Why we need to Radically Change Bugzilla, Part 1


Since April 7th, 1998, bugzilla.mozilla.org has served Mozilla. Over 657,000 Bugs have been filed in the multiple products and components covered in the vast database. Over these 13+ years, Bugzilla’s users have been divided into two groups.

  1. End-users: Those people who have found what they think is a bug in a Mozilla product. These may or may not be legitimate bugs in the product and the likelihood that the original reporter will ever reply on their bug is unfortunately low. However, many very real bugs are reported by general end-users, this is a very very important function of BMO.
  2. Developers: Mozilla employees, contributors, etc. Those who actually are working on the Code of Mozilla products. They submit patches, they review changes, etc. They use Bugzilla for both reporting bugs, and for reviewing new changes and features to a product.

These two groups are both essential to the Mozilla ecosystem. Without end-users reporting bugs, software quality would tank, because lets face it, there is simply no possibility that Mozilla’s QA team can catch every bug. The more eyes on the software, the better. Without developers, well, there would be very little change going on in Mozilla.

These two groups use BMO in very different ways. That is why we have the UNCO and NEW bug resolutions. Developers and established community members can file a bug as NEW without having to go through the confirmation process. End-users submitting a first-time bug need to have the bug double-checked and confirmed by another person before it changes state. Developers usually know right where they want their bug to be, end-users often need help navigating Bugzilla’s complex interface. Triagers exist to help end-users, we hardly need to do anything to help developers.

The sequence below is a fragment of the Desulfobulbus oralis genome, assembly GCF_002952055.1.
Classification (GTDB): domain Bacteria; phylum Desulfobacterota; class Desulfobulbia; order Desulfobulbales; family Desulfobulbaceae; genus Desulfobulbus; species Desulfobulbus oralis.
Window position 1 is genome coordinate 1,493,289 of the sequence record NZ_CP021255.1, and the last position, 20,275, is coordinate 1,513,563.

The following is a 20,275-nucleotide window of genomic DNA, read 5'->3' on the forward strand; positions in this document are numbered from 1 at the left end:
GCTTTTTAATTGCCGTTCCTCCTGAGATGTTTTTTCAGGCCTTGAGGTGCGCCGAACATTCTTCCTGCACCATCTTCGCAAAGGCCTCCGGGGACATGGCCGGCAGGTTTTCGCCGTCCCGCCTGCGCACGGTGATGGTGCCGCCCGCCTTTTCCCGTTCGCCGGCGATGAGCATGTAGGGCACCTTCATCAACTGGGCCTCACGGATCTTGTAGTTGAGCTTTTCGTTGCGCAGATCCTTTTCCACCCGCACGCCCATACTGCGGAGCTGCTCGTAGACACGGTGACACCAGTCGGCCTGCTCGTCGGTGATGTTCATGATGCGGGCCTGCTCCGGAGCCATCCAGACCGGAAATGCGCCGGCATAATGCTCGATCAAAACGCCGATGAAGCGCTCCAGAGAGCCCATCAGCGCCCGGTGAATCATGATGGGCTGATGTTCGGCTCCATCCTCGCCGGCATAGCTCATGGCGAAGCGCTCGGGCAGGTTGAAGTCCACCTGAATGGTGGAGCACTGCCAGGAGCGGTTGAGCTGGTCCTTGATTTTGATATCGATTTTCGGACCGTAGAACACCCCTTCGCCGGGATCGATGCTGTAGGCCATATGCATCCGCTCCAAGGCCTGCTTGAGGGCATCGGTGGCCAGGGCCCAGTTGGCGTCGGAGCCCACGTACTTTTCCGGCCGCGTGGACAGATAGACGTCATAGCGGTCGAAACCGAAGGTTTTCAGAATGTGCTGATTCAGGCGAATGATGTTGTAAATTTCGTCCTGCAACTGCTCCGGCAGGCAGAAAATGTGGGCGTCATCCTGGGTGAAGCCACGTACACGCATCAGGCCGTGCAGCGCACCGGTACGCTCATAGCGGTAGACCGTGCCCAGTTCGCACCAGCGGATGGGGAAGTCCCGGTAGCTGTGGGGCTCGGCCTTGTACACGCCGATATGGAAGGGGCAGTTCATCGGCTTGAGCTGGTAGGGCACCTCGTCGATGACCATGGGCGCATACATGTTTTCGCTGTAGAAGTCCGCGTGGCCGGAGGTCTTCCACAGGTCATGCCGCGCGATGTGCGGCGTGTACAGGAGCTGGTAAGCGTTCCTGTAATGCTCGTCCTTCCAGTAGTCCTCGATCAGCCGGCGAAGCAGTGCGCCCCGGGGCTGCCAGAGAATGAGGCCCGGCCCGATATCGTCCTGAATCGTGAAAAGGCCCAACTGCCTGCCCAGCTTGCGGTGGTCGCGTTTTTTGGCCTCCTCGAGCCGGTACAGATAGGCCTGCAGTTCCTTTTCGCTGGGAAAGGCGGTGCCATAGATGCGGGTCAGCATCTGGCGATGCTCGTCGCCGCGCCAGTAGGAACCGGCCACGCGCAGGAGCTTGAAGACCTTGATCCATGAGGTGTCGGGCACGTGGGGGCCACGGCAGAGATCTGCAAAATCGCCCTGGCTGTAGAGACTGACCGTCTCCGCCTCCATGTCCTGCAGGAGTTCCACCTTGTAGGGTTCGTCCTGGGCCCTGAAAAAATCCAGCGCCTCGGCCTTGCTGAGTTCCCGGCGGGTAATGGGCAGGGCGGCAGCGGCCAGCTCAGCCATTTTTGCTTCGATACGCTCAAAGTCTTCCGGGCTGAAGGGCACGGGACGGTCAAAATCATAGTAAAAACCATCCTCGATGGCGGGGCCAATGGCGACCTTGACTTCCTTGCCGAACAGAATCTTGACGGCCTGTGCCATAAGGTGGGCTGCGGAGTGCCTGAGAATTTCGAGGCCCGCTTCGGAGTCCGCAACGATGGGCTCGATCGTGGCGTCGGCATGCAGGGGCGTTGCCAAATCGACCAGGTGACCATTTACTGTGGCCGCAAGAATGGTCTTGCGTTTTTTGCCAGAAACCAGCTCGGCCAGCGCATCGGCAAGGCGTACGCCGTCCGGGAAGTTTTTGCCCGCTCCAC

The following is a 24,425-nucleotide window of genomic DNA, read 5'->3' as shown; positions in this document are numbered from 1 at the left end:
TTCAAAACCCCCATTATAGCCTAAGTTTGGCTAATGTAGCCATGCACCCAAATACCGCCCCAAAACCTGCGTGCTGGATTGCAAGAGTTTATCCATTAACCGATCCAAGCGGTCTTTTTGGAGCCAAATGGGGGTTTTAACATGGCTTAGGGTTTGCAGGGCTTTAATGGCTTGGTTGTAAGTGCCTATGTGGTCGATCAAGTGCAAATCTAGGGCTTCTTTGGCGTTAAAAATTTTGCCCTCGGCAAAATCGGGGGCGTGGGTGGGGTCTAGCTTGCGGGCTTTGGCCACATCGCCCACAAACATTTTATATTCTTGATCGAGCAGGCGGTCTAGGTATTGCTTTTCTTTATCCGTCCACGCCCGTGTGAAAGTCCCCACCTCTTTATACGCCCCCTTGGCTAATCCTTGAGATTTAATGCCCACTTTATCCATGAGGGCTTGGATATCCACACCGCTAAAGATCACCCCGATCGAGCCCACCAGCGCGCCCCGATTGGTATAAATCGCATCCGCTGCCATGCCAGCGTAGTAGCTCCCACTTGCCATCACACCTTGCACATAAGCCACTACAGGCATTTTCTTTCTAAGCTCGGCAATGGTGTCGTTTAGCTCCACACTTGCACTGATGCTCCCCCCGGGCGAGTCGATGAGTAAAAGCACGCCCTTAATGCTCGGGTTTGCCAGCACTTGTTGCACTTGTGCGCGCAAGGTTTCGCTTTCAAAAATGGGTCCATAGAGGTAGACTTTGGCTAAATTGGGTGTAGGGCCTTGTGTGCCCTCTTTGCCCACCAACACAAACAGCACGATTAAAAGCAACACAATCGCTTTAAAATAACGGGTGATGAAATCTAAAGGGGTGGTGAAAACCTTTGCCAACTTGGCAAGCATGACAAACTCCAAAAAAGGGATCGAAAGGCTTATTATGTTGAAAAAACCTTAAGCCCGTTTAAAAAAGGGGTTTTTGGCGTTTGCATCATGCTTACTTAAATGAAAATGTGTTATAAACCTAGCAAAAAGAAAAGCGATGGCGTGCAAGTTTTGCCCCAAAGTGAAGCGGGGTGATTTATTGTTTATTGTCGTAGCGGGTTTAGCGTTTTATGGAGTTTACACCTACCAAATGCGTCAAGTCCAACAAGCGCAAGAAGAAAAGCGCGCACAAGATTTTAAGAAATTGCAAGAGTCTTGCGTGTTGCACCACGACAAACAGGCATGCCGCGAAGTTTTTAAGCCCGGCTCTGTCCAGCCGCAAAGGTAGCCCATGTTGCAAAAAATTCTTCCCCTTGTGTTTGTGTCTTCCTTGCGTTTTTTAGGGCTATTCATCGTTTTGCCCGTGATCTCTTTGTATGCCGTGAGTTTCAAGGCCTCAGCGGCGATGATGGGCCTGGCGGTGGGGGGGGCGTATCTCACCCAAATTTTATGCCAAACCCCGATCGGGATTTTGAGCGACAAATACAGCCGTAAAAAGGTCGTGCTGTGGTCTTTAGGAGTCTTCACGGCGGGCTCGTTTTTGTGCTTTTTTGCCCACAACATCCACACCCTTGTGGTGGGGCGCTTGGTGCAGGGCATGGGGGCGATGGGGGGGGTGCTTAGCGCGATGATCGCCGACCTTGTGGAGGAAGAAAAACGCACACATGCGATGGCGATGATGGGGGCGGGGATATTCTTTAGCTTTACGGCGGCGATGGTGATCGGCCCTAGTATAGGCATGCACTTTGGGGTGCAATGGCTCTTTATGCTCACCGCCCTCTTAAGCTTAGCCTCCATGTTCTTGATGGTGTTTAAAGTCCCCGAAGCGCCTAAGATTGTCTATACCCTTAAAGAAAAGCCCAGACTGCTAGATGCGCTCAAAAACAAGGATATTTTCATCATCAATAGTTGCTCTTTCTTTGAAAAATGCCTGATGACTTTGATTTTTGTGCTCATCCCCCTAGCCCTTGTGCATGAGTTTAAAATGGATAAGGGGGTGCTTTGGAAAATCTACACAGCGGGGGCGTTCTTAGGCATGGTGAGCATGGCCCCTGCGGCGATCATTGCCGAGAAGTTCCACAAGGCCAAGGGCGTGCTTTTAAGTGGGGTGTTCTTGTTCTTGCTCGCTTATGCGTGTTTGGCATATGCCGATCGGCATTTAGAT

While there have been attempts to improve Bugzilla, the main problem is, Bugzilla is broken. Yes, it is busted, broke, shot, however you want to say it. Now, before you start hyperventilating until your pocket-protector breaks, let me clarify. Bugzilla is broken for end-users. For developers it is an extremely powerful tool. A painfully complicated tool from time to time, but it is a wonderful tool that will continue to serve Mozilla for many years. The recent upgrade to Bugzilla 4.0 makes it much easier to use and quite a bit better. However, for end-users it is a broken tool that only serves to confuse, intimidate and create bad feelings ( I won’t give specific example to protect the innocent, but I’m sure you’ve all seen this).

I think that the best overall solution to this problem is two Bugzillas. One to be dedicated to Developers, the other for End-Users. Yes, this is a very very complicated solution. However, I don’t believe it is possible to “fix” bugzilla in its current state. It is being used for things it wasn’t ever meant to be used for and right now is juggling being an end-user support site and a developer bug database. This brings quite a few benefits to end-users, as well as triagers, developers and QA. While it may seem like too large of a solution to the problem, at this point I think we are standing between major changes, or seeing BMO become unusable and resulting decrease in software quality. I’ll flesh this idea out more over the next week, so please bear with me and tolerate my insanity. I think we still have a few more years of use out of bugzilla, but we do need to seriously change how we handle bugs.